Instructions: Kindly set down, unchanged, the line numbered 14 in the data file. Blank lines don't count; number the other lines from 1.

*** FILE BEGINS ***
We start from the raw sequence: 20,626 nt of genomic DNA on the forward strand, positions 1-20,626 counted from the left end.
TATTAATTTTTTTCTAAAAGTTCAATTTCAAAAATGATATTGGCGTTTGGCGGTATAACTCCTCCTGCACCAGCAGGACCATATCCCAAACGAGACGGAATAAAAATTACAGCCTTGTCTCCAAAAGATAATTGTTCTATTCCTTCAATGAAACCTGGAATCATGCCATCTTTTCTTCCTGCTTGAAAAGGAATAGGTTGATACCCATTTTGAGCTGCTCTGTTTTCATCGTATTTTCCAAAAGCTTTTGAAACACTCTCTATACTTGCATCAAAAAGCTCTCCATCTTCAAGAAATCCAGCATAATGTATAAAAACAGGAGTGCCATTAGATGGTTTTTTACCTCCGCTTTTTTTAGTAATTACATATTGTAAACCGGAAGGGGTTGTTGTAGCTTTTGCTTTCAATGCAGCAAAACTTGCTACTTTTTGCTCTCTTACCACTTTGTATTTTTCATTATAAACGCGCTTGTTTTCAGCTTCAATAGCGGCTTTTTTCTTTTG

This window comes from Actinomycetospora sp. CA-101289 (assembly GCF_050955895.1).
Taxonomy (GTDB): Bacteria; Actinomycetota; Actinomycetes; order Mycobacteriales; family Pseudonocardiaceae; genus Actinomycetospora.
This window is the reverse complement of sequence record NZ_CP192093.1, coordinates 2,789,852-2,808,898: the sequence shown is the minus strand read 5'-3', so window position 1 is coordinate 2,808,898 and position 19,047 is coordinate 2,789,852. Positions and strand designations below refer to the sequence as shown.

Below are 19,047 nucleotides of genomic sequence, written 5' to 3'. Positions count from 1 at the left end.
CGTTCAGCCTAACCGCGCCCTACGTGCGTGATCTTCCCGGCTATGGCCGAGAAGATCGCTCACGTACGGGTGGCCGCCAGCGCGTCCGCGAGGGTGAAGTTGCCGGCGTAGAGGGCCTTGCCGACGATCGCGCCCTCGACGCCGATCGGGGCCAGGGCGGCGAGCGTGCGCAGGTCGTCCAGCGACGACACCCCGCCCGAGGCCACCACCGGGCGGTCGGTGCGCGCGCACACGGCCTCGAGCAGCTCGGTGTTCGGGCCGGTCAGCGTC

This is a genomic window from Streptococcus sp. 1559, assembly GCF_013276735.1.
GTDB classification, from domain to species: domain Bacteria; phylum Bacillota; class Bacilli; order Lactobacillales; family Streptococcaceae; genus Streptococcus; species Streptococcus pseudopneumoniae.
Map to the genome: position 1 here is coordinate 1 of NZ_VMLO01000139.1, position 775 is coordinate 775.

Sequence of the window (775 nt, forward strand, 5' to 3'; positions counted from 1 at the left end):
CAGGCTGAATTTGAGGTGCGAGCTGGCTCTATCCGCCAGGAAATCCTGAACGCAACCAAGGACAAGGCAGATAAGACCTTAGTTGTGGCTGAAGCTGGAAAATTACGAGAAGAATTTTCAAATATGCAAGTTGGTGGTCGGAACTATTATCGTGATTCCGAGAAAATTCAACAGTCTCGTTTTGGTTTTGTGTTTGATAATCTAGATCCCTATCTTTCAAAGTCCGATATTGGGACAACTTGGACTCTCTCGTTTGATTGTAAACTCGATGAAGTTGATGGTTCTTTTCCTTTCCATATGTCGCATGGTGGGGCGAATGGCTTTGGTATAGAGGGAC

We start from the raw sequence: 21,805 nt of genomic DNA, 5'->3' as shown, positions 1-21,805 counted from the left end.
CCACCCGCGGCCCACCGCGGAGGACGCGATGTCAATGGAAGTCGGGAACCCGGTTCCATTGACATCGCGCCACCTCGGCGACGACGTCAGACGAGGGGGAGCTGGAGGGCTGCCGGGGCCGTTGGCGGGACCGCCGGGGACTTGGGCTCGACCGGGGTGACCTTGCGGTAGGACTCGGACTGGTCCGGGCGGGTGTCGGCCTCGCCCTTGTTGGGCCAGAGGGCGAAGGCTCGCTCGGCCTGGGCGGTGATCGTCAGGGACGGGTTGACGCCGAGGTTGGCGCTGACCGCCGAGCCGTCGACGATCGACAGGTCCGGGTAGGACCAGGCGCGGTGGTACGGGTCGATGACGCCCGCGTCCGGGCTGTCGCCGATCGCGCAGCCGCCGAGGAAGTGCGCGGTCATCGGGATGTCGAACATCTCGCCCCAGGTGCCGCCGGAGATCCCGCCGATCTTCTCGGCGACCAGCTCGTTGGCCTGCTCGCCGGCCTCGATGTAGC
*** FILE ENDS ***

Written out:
CCACCCGCGGCCCACCGCGGAGGACGCGATGTCAATGGAAGTCGGGAACCCGGTTCCATTGACATCGCGCCACCTCGGCGACGACGTCAGACGAGGGGGAGCTGGAGGGCTGCCGGGGCCGTTGGCGGGACCGCCGGGGACTTGGGCTCGACCGGGGTGACCTTGCGGTAGGACTCGGACTGGTCCGGGCGGGTGTCGGCCTCGCCCTTGTTGGGCCAGAGGGCGAAGGCTCGCTCGGCCTGGGCGGTGATCGTCAGGGACGGGTTGACGCCGAGGTTGGCGCTGACCGCCGAGCCGTCGACGATCGACAGGTCCGGGTAGGACCAGGCGCGGTGGTACGGGTCGATGACGCCCGCGTCCGGGCTGTCGCCGATCGCGCAGCCGCCGAGGAAGTGCGCGGTCATCGGGATGTCGAACATCTCGCCCCAGGTGCCGCCGGAGATCCCGCCGATCTTCTCGGCGACCAGCTCGTTGGCCTGCTCGCCGGCCTCGATGTAGC